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J Reprod Med. 1992 Sep;37(9):771-6.

Clinical and histologic classification of endometriomas. Implications for a mechanism of pathogenesis.

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Department of Obstetrics and Gynecology, Mercer University School of Medicine, Macon, Georgia.


One hundred eighty-seven consecutive patients with persistent ovarian cysts and endometriosis underwent laparoscopic evaluation and ovarian cystectomy. All patients had been followed for a minimum of 6 weeks prior to surgery. The cysts were identified initially to be endometriomas based on their gross appearance and the presence of endometriosis at other pelvic sites. Presumed endometriomas were classified into three types based on size, cyst contents, ease of removal of the capsule, adhesions of the cyst to other structures and location of superficial endometrial implants relative to the cyst wall. After clinical laparoscopic classification, the cysts were evaluated histologically without knowledge of the clinical assessment. Histologically small (< 2 cm), superficial ovarian cysts were always endometriomas, and the cyst wall was very difficult to remove (type I). Large cysts with easily removed walls were usually luteal cysts (type II). Large cysts with walls adherent in multiple areas adjacent to superficial endometriosis were generally endometriomas but some also had histologic characteristics of functional (luteal or follicular) cysts (types IIIa and IIIb). These findings led to the conclusion that superficial ovarian endometriosis is similar to endometriosis in extra-ovarian sites in that the formation of superficial cysts is limited in size by fibrosis and scarring. In contrast, large endometriomas may develop as a result of secondary involvement of functional ovarian cysts by the endometriotic process.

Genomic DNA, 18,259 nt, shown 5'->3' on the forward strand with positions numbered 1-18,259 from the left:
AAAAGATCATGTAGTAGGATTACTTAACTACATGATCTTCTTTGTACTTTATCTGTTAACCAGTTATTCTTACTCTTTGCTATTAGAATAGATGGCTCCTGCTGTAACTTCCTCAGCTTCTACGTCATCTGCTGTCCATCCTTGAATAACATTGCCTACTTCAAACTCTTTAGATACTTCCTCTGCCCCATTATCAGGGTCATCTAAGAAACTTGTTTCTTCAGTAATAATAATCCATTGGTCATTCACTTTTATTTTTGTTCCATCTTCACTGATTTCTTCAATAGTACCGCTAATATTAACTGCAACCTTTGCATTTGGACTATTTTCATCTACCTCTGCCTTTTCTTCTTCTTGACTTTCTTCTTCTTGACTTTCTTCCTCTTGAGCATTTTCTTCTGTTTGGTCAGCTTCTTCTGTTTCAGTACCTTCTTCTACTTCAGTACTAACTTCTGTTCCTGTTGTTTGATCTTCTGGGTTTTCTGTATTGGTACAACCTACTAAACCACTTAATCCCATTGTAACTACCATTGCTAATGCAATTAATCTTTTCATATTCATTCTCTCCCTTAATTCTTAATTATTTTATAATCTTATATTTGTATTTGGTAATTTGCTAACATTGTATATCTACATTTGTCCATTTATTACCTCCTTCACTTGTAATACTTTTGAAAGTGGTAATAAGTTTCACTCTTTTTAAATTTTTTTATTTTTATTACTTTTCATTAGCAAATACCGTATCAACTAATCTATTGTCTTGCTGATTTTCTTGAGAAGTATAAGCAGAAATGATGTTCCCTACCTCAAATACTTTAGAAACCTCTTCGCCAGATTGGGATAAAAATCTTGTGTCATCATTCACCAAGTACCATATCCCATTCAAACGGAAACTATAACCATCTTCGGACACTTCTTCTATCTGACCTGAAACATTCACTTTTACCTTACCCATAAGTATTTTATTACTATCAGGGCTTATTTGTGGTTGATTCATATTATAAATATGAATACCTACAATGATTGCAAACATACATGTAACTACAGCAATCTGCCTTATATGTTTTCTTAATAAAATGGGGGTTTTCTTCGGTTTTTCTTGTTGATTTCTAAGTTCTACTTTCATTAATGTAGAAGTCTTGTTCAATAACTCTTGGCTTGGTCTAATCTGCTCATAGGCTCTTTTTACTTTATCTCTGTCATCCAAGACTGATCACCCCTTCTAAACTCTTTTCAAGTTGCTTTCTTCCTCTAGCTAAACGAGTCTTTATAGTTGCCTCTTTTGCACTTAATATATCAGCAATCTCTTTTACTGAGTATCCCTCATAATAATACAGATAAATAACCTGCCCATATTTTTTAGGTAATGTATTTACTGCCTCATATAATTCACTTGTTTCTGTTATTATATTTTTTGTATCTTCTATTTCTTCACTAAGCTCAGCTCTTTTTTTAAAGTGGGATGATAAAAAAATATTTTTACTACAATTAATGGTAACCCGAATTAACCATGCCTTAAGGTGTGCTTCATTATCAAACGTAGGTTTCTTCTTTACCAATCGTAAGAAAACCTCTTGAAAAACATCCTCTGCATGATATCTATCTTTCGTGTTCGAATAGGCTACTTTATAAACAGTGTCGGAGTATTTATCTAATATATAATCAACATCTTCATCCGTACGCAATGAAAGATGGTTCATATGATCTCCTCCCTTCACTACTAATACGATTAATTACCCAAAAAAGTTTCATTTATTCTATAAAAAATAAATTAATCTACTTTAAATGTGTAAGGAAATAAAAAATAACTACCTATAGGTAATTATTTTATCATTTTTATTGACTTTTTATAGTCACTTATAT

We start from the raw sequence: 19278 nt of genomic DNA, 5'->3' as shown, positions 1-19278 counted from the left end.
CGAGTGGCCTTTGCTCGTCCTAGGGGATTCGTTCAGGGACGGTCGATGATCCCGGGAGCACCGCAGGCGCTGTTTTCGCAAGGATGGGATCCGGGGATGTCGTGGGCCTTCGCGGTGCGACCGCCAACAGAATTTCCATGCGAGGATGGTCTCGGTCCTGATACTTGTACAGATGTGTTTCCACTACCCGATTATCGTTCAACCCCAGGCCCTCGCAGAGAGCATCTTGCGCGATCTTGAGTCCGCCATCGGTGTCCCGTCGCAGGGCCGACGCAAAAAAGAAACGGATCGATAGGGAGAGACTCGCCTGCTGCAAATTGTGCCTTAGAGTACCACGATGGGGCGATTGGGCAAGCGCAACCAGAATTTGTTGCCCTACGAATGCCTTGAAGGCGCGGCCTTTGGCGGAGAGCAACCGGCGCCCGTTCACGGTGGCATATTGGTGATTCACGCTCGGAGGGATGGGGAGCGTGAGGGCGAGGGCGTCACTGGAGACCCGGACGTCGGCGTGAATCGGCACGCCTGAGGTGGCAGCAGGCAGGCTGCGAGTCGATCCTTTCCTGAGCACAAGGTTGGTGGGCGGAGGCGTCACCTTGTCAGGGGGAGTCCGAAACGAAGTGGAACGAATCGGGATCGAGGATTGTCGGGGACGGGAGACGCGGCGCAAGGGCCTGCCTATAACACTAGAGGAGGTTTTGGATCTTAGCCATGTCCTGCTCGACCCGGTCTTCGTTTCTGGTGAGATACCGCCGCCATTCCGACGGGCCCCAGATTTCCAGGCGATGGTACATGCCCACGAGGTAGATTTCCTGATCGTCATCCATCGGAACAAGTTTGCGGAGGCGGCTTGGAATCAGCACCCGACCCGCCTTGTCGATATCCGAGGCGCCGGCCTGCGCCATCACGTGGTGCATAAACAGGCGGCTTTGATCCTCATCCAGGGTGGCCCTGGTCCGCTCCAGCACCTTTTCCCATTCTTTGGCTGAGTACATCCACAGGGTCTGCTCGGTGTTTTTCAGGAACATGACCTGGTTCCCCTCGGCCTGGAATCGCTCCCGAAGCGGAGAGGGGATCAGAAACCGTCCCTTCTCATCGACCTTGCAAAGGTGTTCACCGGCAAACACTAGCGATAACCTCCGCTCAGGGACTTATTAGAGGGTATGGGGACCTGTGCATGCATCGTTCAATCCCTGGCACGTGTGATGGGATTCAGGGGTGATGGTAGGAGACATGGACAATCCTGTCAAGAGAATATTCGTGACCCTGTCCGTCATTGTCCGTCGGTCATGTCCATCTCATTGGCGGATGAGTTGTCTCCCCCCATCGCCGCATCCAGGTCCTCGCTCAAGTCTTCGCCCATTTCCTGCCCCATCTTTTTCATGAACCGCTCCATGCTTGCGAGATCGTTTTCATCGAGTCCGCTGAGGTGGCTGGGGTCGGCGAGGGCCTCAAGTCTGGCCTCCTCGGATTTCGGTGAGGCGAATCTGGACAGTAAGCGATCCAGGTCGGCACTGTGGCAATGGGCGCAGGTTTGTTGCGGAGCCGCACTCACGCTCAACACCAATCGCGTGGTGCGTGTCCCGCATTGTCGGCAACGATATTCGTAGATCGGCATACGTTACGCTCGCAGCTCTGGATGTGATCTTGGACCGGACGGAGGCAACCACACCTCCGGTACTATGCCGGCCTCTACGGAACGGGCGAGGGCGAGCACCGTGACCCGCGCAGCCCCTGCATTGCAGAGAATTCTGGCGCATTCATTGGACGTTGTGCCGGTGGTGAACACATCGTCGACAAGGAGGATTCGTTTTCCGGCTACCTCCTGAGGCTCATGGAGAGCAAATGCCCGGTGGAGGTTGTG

[Indexed for MEDLINE]

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